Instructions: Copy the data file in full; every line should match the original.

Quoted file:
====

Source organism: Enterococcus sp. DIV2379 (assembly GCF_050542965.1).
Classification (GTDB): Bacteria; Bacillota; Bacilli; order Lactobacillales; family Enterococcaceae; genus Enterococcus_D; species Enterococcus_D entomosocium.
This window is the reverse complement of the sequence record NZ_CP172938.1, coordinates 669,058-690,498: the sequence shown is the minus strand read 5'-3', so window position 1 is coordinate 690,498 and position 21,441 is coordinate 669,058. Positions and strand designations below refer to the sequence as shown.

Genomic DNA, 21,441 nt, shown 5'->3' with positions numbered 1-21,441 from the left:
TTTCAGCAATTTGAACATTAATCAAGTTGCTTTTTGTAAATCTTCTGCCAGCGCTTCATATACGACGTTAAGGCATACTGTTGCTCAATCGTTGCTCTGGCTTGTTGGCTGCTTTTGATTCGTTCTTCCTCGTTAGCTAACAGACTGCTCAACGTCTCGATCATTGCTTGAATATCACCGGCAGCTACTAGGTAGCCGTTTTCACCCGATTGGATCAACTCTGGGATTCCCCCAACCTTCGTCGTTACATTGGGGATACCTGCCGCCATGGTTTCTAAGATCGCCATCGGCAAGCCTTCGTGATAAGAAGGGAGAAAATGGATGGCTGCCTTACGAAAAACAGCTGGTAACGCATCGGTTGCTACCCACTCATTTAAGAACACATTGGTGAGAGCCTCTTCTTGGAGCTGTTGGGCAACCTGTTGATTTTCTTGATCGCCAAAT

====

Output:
Source organism: Enterococcus sp. DIV2379 (assembly GCF_050542965.1).
Classification (GTDB): Bacteria; Bacillota; Bacilli; order Lactobacillales; family Enterococcaceae; genus Enterococcus_D; species Enterococcus_D entomosocium.
This window is the reverse complement of the sequence record NZ_CP172938.1, coordinates 669,058-690,498: the sequence shown is the minus strand read 5'-3', so window position 1 is coordinate 690,498 and position 21,441 is coordinate 669,058. Positions and strand designations below refer to the sequence as shown.

Genomic DNA, 21,441 nt, shown 5'->3' with positions numbered 1-21,441 from the left:
TTTCAGCAATTTGAACATTAATCAAGTTGCTTTTTGTAAATCTTCTGCCAGCGCTTCATATACGACGTTAAGGCATACTGTTGCTCAATCGTTGCTCTGGCTTGTTGGCTGCTTTTGATTCGTTCTTCCTCGTTAGCTAACAGACTGCTCAACGTCTCGATCATTGCTTGAATATCACCGGCAGCTACTAGGTAGCCGTTTTCACCCGATTGGATCAACTCTGGGATTCCCCCAACCTTCGTCGTTACATTGGGGATACCTGCCGCCATGGTTTCTAAGATCGCCATCGGCAAGCCTTCGTGATAAGAAGGGAGAAAATGGATGGCTGCCTTACGAAAAACAGCTGGTAACGCATCGGTTGCTACCCACTCATTTAAGAACACATTGGTGAGAGCCTCTTCTTGGAGCTGTTGGGCAACCTGTTGATTTTCTTGATCGCCAAAT